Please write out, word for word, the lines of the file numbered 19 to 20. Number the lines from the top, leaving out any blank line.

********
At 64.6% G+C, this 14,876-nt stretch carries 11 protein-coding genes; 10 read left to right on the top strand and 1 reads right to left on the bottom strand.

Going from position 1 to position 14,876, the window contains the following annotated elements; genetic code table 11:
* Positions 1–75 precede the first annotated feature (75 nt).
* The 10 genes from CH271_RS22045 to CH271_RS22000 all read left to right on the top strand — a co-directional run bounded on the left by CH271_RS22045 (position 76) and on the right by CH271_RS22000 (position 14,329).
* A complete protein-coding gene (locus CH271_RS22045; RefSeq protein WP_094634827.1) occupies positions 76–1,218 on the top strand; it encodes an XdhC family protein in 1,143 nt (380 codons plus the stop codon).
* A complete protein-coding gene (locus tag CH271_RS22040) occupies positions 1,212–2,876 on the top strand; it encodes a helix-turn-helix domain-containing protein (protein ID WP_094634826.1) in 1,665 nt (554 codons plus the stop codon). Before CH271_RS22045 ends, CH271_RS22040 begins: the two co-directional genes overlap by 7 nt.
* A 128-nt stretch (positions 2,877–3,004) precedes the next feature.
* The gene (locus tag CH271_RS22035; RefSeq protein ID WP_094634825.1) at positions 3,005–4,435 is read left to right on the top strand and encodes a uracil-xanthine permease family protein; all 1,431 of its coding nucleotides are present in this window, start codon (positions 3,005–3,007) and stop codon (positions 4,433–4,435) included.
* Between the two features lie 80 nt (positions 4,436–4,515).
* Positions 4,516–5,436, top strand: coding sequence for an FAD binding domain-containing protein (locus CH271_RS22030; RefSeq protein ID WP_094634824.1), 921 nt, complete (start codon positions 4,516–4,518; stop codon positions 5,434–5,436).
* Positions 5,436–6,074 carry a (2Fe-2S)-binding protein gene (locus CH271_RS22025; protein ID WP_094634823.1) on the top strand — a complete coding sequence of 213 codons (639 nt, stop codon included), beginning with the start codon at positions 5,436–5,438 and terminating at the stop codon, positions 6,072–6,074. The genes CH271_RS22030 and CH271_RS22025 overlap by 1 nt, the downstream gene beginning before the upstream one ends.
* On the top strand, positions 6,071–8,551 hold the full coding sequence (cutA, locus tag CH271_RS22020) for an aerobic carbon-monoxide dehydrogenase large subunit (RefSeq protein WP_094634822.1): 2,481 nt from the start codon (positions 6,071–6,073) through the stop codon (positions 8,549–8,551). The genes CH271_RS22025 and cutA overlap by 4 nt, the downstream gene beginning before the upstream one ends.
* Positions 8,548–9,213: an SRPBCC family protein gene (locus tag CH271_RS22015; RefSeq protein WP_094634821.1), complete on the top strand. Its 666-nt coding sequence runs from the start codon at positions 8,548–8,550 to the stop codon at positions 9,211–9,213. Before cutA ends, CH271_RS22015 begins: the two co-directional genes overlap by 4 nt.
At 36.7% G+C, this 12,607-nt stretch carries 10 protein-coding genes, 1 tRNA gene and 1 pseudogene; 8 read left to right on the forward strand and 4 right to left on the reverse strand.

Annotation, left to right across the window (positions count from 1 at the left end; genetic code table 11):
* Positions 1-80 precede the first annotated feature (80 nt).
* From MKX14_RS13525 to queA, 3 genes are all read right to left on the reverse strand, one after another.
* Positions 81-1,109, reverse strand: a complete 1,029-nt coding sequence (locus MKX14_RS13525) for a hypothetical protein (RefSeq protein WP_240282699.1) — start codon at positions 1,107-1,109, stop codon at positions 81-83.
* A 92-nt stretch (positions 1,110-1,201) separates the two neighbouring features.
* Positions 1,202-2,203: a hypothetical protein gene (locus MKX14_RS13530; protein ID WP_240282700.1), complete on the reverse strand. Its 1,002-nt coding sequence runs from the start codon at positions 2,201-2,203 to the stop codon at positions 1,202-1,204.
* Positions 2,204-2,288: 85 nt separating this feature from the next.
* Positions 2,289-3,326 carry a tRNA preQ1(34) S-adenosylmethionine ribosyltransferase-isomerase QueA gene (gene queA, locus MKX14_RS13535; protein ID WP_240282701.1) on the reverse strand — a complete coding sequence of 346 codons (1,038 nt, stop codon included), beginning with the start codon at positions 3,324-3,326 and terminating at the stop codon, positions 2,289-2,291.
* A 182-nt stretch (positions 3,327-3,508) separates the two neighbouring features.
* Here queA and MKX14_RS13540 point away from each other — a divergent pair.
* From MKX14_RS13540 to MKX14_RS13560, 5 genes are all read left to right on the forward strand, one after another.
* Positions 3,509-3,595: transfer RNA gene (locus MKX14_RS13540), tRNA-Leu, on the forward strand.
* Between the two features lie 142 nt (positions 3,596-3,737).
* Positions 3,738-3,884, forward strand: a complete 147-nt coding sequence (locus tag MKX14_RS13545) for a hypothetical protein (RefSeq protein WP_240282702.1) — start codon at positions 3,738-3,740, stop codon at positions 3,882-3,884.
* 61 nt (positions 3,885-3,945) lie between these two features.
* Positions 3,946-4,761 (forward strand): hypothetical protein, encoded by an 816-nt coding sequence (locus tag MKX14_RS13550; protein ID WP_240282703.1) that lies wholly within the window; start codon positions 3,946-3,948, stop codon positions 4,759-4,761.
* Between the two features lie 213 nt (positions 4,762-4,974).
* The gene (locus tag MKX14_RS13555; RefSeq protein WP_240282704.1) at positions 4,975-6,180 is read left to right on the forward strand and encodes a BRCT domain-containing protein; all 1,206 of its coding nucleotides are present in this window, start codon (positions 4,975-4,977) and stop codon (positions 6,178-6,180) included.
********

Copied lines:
* A 92-nt stretch (positions 1,110-1,201) separates the two neighbouring features.
* Positions 1,202-2,203: a hypothetical protein gene (locus MKX14_RS13530; protein ID WP_240282700.1), complete on the reverse strand. Its 1,002-nt coding sequence runs from the start codon at positions 2,201-2,203 to the stop codon at positions 1,202-1,204.